Looking over the past four years, the drop is more dramatic: 3 fewerm land animals, 10 fewer fish, and 12 fewer shellfish than in 2006. That's a drop of 10%, 19%, and 8% respectively, and translates to 600 million fewer land animals, 2.4 billion fewer fish, and 5 billion fewer shellfish.

While the study did not look into reasons for the decrease, another study released last month by Kansas State University found that demand for meat was significantly affected by media attention to farm animal welfare issues.

Links to detailed statistics:

Total Number Died to Feed Americans (millions of animals)

Average Number Died Per American Meat Eater

Note Regarding Previous Estimates

Calculations for sea animals include a great deal of uncertainty. Unlike for land animals, marine catch is reported only by weight. The number of deaths must be calculated based on the average weight of individuals of each aquatic species, for which estimates vary considerably. The numbers calculated here for 2006 - 2009 use estimates that have been updated, and thus differ considerably from earlier estimates.

Finfish: There were two major changes. One was the inclusion of weight estimates listed in “Worse things happen at sea: the welfare of wild caught fish” by fishcount.org.uk, which attempts to calculate the number of fish killed worldwide. These and other updated weights resulted in an increase in the estimated number of fish killed of 33 to 40% compared with previous estimates. The other change was the inclusion of fishmeal imports and exports, as well as fishmeal and fish oil fed to those fish that were imported, resulting in an increase in the estimated number of fish killed of an additional 35 to 45%.

Shellfish: The biggest change was improved values for scallop weights, distinguishing sea scallops from smaller bay scallops.

Because of scallops are eaten in large numbers, this resulted in shellfish death estimates 43% lower than before.

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8. Is the World Getting Hotter?

Forwarded message:

January through September of this year is tied for the warmest first nine months on record, according to the National Climate Data Center. This year's temperatures are tied with those in 1998, though this was the warmest nine months ever recorded in the Northern Hemisphere.

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9. Environmental Costs of Livestock Production

Forecasting potential global environmental costs of livestock production 2000–2050

Nathan Pelletier1 and Peter Tyedmers


Author Affiliations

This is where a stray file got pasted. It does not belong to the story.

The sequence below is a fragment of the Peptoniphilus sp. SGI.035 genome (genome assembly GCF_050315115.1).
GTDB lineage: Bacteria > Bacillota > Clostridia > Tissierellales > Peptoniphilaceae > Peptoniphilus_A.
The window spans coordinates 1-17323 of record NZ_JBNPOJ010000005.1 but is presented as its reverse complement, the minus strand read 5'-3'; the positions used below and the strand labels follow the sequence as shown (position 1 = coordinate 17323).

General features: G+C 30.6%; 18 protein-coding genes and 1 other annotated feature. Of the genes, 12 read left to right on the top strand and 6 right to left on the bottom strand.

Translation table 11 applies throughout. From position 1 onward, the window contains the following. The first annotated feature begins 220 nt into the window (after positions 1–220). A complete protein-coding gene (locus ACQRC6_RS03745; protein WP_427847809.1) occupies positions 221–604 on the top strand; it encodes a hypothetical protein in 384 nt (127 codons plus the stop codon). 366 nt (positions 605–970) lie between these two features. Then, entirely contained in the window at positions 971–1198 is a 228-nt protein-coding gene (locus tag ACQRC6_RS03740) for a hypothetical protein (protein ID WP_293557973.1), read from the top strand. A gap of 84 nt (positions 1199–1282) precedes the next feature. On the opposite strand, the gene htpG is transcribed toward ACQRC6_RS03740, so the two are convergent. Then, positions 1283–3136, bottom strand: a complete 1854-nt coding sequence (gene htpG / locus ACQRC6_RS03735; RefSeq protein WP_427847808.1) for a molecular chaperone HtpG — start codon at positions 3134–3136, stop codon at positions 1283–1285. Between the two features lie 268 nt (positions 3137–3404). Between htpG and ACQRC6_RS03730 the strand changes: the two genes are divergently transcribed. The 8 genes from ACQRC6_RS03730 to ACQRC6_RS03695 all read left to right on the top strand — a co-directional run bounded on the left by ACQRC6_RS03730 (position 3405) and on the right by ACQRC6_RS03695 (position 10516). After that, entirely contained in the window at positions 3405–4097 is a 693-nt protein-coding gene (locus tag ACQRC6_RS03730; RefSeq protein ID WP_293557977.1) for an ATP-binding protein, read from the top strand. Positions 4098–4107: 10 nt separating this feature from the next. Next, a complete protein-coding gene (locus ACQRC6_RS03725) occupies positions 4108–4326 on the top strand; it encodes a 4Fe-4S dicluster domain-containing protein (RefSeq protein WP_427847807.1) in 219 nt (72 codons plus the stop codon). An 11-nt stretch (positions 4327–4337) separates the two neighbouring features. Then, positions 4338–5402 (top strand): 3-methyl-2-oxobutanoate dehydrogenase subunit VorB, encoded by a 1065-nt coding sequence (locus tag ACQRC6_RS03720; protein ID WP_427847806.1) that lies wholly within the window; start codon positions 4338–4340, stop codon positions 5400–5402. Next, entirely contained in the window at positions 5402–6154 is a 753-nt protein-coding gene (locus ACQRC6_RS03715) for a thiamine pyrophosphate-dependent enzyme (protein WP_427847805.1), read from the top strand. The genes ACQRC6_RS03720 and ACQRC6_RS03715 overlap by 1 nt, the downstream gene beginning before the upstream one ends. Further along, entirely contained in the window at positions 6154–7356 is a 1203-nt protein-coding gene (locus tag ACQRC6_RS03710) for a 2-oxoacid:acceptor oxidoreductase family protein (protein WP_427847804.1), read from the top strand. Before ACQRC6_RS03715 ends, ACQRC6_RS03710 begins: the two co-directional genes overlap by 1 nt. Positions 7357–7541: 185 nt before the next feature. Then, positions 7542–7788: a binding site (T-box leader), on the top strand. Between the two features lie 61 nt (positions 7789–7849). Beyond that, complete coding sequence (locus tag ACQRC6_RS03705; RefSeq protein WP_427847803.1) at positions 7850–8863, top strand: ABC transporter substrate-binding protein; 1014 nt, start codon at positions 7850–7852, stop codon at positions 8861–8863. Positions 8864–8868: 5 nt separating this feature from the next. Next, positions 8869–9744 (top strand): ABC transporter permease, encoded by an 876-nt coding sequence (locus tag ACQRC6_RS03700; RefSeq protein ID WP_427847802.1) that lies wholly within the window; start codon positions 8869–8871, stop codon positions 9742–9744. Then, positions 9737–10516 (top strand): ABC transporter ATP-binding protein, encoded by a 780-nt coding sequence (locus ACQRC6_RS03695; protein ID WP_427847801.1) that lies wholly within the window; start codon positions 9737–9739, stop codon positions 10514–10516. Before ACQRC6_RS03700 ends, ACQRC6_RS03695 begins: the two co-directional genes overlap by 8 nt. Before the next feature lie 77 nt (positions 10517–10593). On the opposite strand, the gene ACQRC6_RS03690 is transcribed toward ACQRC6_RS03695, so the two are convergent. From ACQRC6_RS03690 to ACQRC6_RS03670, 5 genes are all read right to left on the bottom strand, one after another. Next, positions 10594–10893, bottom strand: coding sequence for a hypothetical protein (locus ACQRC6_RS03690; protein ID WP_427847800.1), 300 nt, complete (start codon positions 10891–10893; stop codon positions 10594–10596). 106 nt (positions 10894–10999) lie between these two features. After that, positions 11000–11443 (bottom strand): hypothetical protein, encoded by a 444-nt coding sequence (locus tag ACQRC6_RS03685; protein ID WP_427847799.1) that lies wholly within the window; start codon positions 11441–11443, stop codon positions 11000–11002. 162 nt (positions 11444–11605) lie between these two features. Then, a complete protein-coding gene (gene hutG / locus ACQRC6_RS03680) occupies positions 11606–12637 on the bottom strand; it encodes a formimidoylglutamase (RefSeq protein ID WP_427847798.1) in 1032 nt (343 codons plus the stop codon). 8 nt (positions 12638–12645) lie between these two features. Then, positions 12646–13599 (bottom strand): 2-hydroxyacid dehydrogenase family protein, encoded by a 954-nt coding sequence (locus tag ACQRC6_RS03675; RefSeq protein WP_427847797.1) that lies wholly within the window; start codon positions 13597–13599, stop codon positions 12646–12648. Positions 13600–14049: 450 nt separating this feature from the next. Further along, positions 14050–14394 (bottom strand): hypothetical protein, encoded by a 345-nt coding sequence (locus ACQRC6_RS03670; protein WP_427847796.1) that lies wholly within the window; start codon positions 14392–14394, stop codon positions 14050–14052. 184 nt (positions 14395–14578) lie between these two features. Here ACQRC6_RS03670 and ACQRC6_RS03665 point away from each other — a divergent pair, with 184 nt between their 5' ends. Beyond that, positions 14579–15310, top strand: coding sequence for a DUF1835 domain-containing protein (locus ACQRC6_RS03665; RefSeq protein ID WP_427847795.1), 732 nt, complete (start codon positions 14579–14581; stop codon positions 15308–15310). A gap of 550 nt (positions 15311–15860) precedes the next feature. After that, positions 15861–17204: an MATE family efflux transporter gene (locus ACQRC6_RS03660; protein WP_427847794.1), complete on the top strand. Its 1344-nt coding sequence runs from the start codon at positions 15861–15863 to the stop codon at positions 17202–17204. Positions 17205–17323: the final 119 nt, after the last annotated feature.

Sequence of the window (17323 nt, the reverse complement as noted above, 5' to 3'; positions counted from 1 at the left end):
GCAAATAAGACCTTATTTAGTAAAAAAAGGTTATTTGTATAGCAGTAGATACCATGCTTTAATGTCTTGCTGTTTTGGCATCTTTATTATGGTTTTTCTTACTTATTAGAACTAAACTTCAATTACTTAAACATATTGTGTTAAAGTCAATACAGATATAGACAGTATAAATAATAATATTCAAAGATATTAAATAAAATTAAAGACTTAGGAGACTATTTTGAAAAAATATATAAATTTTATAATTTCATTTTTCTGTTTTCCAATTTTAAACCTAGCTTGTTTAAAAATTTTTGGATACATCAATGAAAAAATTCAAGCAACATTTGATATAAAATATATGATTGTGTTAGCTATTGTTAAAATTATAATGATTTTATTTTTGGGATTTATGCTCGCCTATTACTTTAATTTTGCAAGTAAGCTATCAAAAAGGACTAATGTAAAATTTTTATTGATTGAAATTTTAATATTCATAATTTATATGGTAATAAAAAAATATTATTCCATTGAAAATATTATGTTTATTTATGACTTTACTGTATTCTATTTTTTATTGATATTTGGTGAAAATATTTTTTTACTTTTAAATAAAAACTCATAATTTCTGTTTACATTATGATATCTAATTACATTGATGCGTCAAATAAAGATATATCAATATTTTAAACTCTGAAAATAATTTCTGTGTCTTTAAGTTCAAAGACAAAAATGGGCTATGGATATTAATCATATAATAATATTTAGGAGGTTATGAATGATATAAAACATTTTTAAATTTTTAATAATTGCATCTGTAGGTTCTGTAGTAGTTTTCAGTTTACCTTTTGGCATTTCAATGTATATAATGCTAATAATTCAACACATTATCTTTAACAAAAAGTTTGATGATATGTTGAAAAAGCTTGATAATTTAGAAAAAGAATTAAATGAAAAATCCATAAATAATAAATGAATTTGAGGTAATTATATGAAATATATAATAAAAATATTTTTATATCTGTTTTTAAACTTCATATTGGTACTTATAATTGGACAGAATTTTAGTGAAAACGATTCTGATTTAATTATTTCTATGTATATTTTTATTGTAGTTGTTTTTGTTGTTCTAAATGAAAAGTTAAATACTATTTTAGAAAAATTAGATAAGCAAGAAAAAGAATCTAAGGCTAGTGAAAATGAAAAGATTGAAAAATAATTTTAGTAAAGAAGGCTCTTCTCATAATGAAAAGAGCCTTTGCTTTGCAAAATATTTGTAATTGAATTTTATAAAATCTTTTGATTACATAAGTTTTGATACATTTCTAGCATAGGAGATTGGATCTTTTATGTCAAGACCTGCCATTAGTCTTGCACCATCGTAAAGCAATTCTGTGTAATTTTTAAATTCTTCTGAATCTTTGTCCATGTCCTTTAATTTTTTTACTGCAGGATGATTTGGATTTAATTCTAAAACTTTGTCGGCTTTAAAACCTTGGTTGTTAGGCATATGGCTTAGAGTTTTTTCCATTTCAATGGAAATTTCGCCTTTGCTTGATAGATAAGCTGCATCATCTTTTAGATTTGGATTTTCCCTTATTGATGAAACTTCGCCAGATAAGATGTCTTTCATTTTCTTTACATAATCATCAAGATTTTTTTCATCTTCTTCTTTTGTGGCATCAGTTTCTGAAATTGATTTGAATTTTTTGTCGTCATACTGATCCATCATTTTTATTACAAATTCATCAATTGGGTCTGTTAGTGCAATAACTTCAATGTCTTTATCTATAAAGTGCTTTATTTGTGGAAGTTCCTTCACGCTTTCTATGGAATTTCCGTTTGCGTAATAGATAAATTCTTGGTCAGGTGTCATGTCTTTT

School for Resource and Environmental Studies, Dalhousie University, Suite 5010, 6100 University Avenue, Halifax, NS, Canada B3H 3J5

Edited by Peter M. Vitousek, Stanford University, Stanford, CA, and approved August 17, 2010 (received for review April 6, 2010)


Food systems—in particular, livestock production—are key drivers of environmental change. Here, we compare the contributions of the global livestock sector in 2000 with estimated contributions of this sector in 2050 to three important environmental concerns: climate change, reactive nitrogen mobilization, and appropriation of plant biomass at planetary scales. Because environmental sustainability ultimately requires that human activities as a whole respect critical thresholds in each of these domains, we quantify the extent to which current and future livestock production contributes to published estimates of sustainability thresholds at projected production levels and under several alternative endpoint scenarios intended to illustrate the potential range of impacts associated with dietary choice. We suggest that, by 2050, the livestock sector alone may either occupy the majority of, or significantly overshoot, recently published estimates of humanity’s “safe operating space” in each of these domains. In light of the magnitude of estimated impacts relative to these proposed (albeit uncertain) sustainability boundary conditions, we suggest that reining in growth of this sector should be prioritized in environmental governance.


1 To whom correspondence should be addressed. E-mail: nathanpelletier@dal.ca.

Author contributions: N.L.P. and P.H.T. designed research; N.L.P. performed research; N.L.P. analyzed data; and N.L.P. and P.H.T. wrote the paper.

The authors declare no conflict of interest.

This article is a PNAS Direct Submission.

This article contains supporting information online at www.pnas.org/lookup/suppl/doi:10.1073/pnas.1004659107/-/DCSupplemental.

*We have calculated this amount using information provided in ref. 5.

Related articles


Henning Steinfeld and Pierre Gerber

Livestock production and the global environment: Consume less or produce better? 
PNAS published ahead of print October 8, 2010, doi:10.1073/pnas.1012541107